Author: Tina Eckerlin
Will having a lighter load on a backpacking trip help you have more fun? Well, kind of...yeah.
Can you hike with a 60 pound pack and still have fun? Yes. Will your body be more fatigued? Also yes.
Without sounding like a gram-weenie (a person who is obsessed with their base weight and packs solely based on weight of items), making small changes to your gear and packing can help reduce the weight of your pack. In turn, this lessened weight load can help you hike further, minimize injury and just feel better.
Base weight is the total weight of your gear, without food, fuel and water. A lightweight base-weight is 10-20 pounds, and an ultralight base-weight is sub 10 pounds.
My first stop when packing my gear is lighterpack.com. Start by creating categories, such as: Clothing, Sleep System, Cook System, and Ditties. Weigh your gear, enter the weight and title into the program and it will calculate your: total weight, consumable weight, worn weight and base weight. Did I mention it is free!
This program has helped me visually see how much those extra items really cost me in weight, and help me decide what I really need versus want.
Small Changes to Lessen Your Pack Weight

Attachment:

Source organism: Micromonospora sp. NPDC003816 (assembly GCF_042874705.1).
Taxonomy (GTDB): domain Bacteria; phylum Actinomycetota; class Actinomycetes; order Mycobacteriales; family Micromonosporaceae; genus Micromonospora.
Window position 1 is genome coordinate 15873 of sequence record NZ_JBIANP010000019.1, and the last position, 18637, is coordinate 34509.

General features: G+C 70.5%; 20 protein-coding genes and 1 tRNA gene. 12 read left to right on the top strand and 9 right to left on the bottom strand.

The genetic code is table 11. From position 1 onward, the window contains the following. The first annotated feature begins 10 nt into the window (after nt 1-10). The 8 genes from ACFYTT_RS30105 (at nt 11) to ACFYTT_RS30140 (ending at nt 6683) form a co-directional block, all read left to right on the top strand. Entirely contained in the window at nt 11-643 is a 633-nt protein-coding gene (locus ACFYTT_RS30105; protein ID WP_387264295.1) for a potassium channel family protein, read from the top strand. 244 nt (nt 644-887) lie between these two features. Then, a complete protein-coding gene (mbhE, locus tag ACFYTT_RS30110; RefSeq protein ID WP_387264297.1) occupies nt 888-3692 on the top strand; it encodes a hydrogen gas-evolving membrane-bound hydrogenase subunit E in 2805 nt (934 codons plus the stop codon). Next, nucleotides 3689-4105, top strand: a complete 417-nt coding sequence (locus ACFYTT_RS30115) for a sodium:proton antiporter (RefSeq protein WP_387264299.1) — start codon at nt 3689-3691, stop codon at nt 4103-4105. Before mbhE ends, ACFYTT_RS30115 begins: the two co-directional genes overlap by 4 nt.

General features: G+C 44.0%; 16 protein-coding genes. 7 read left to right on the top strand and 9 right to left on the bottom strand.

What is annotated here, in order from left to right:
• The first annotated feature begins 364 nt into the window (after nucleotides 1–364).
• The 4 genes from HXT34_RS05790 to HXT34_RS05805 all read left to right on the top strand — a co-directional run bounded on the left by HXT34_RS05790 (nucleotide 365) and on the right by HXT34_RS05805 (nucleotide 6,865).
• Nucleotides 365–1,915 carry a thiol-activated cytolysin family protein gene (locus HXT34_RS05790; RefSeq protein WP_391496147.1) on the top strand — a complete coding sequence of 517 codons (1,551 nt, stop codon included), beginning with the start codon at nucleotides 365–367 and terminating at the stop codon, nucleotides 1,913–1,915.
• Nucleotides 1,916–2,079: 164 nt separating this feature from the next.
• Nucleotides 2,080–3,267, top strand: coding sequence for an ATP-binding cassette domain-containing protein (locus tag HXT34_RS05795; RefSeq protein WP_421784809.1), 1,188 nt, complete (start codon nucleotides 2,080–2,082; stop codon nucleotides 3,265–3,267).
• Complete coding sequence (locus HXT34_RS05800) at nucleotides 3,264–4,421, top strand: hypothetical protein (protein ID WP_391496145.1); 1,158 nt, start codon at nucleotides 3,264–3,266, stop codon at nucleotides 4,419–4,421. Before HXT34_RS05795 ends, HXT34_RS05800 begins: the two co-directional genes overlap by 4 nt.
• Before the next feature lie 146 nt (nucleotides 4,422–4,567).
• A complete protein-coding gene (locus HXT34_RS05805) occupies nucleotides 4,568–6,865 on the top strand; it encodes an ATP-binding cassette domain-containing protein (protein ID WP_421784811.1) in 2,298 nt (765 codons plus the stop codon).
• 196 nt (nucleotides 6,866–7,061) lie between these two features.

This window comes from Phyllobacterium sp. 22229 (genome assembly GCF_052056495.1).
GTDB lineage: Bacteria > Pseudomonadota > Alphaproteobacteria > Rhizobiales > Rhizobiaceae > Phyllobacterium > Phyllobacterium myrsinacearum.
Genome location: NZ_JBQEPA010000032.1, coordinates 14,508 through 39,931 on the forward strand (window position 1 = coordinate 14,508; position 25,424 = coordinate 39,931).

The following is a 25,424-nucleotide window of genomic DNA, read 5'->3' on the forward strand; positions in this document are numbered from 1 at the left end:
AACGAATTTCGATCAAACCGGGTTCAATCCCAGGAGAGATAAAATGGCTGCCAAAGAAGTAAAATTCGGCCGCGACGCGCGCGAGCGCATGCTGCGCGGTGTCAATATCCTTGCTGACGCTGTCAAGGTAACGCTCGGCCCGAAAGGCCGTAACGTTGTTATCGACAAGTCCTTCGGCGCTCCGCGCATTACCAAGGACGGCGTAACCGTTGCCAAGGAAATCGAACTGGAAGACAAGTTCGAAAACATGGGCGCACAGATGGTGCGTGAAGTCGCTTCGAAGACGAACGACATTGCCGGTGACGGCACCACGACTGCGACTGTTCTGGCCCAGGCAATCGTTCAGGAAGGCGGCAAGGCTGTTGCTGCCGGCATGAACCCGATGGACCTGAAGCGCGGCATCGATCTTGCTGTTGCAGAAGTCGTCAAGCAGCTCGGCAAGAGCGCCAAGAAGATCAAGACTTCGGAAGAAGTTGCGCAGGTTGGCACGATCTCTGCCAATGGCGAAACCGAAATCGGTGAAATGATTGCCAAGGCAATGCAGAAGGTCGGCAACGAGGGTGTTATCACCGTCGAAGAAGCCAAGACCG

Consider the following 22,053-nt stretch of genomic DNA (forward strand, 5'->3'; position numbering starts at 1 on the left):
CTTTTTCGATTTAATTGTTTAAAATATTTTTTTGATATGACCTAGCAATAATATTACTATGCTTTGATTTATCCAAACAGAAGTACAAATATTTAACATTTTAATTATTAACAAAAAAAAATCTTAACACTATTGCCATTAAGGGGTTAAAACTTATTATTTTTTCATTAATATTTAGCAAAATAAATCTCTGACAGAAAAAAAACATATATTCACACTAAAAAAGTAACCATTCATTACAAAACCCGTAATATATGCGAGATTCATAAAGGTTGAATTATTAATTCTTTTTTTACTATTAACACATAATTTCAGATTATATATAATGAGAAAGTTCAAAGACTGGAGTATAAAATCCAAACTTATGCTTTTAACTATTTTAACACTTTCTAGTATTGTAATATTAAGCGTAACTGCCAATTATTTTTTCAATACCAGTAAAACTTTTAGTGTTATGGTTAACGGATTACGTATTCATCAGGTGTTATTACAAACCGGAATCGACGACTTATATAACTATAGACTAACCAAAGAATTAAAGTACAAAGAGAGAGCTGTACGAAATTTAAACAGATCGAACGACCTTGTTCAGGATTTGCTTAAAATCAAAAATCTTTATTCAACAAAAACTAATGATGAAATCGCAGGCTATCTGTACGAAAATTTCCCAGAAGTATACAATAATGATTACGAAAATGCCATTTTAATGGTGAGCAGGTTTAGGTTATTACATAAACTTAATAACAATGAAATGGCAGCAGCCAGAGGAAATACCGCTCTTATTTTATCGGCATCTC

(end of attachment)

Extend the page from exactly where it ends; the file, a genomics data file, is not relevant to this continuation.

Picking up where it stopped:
1. Opt for lightweight water bottles
Naglene® bottles are awesome, and are a great choice for everyday use and cold weather adventures. However, they are heavy!
The average 1 litre Naglene® weighs 185 grams, where as a 1 litre Smartwater® bottle weighs only 38 grams.
A Nagene® bottle may last a lifetime, but I have found that a Smartwater® bottle can get up towards 500+ kilometres before it starts to degrade, crack and is ready for the recycling bin.
Bonus! Some water filters like the Sawyer Squeeze™ have the same thread pattern as many disposable water bottles like the Smartwater®.
Many hikers cut their toothbrushes in half and drill holes in them to make them even lighter! You could do this or just purchase a child's sized toothbrush or a small travel size.
We have found that bamboo tooth brushes are ultralight!
Bonus tip! Keep a small quantity of dental floss not just for tooth care, but to double as thread for any trail repairs you may need to make.
While we are talking about dental hygiene, lets mention toothpaste!
You can pick up travel sized tubes of toothpaste, but either you have way to much or you run out.
Toothpaste tablets are great! They have no water weight to them, so they are an ultralight choice. The best thing is that you can calculate exactly how many you need per trip.
We are a big fan of Hello™ tablets. They are available with or without floride.
Just chew, and brush as normal!
4. Ditch the pack cover and heavy pack liner!
If you have ever used a pack cover in a down pour you know that it only protects the front of your pack. Meanwhile, all that water drips down your back anyways.
Pack liners are great, but most are made of nylon or similar fabrics and are heavy. These too, will wet out in time.
For a lightweight option, use a heavy-duty contractor or trash-compactor bag. They are cheap and very durable.
For an ultralight option, use a Nylofume® bag. They are the lightest weight option at only 26 grams. They are durable, waterproof and have an odor barrier too!
Line your pack with the bag, and place all the items you need to keep dry in it. Compress the excess air out, twist and tuck the end for a waterproof lining!
5. Make your own first aid and repair kit